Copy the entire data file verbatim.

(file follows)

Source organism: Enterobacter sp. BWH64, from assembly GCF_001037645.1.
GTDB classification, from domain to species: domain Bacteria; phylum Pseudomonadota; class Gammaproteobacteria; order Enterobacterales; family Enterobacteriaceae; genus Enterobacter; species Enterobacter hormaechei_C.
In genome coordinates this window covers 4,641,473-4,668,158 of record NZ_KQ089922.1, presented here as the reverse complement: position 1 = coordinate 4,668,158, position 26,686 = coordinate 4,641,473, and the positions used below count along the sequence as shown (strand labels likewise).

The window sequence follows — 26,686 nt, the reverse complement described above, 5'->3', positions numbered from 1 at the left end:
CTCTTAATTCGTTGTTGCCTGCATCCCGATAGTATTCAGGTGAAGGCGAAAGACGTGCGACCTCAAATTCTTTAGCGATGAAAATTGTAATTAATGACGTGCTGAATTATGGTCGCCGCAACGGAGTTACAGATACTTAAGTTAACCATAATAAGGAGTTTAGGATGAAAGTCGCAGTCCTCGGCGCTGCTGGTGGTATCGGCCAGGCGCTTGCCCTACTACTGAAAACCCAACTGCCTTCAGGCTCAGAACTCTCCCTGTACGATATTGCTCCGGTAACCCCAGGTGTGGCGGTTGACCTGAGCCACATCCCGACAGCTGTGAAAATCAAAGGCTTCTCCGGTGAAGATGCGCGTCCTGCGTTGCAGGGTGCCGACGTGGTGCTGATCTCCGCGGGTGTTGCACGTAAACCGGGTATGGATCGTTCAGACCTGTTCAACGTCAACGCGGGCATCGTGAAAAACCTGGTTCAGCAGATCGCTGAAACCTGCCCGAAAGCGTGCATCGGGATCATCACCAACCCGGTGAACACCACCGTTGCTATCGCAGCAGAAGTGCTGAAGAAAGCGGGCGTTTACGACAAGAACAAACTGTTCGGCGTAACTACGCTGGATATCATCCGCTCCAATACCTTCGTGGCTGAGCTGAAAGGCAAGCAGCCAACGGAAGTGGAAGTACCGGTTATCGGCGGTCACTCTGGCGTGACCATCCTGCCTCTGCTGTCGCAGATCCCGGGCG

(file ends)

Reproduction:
Source organism: Enterobacter sp. BWH64, from assembly GCF_001037645.1.
GTDB classification, from domain to species: domain Bacteria; phylum Pseudomonadota; class Gammaproteobacteria; order Enterobacterales; family Enterobacteriaceae; genus Enterobacter; species Enterobacter hormaechei_C.
In genome coordinates this window covers 4,641,473-4,668,158 of record NZ_KQ089922.1, presented here as the reverse complement: position 1 = coordinate 4,668,158, position 26,686 = coordinate 4,641,473, and the positions used below count along the sequence as shown (strand labels likewise).

The window sequence follows — 26,686 nt, the reverse complement described above, 5'->3', positions numbered from 1 at the left end:
CTCTTAATTCGTTGTTGCCTGCATCCCGATAGTATTCAGGTGAAGGCGAAAGACGTGCGACCTCAAATTCTTTAGCGATGAAAATTGTAATTAATGACGTGCTGAATTATGGTCGCCGCAACGGAGTTACAGATACTTAAGTTAACCATAATAAGGAGTTTAGGATGAAAGTCGCAGTCCTCGGCGCTGCTGGTGGTATCGGCCAGGCGCTTGCCCTACTACTGAAAACCCAACTGCCTTCAGGCTCAGAACTCTCCCTGTACGATATTGCTCCGGTAACCCCAGGTGTGGCGGTTGACCTGAGCCACATCCCGACAGCTGTGAAAATCAAAGGCTTCTCCGGTGAAGATGCGCGTCCTGCGTTGCAGGGTGCCGACGTGGTGCTGATCTCCGCGGGTGTTGCACGTAAACCGGGTATGGATCGTTCAGACCTGTTCAACGTCAACGCGGGCATCGTGAAAAACCTGGTTCAGCAGATCGCTGAAACCTGCCCGAAAGCGTGCATCGGGATCATCACCAACCCGGTGAACACCACCGTTGCTATCGCAGCAGAAGTGCTGAAGAAAGCGGGCGTTTACGACAAGAACAAACTGTTCGGCGTAACTACGCTGGATATCATCCGCTCCAATACCTTCGTGGCTGAGCTGAAAGGCAAGCAGCCAACGGAAGTGGAAGTACCGGTTATCGGCGGTCACTCTGGCGTGACCATCCTGCCTCTGCTGTCGCAGATCCCGGGCG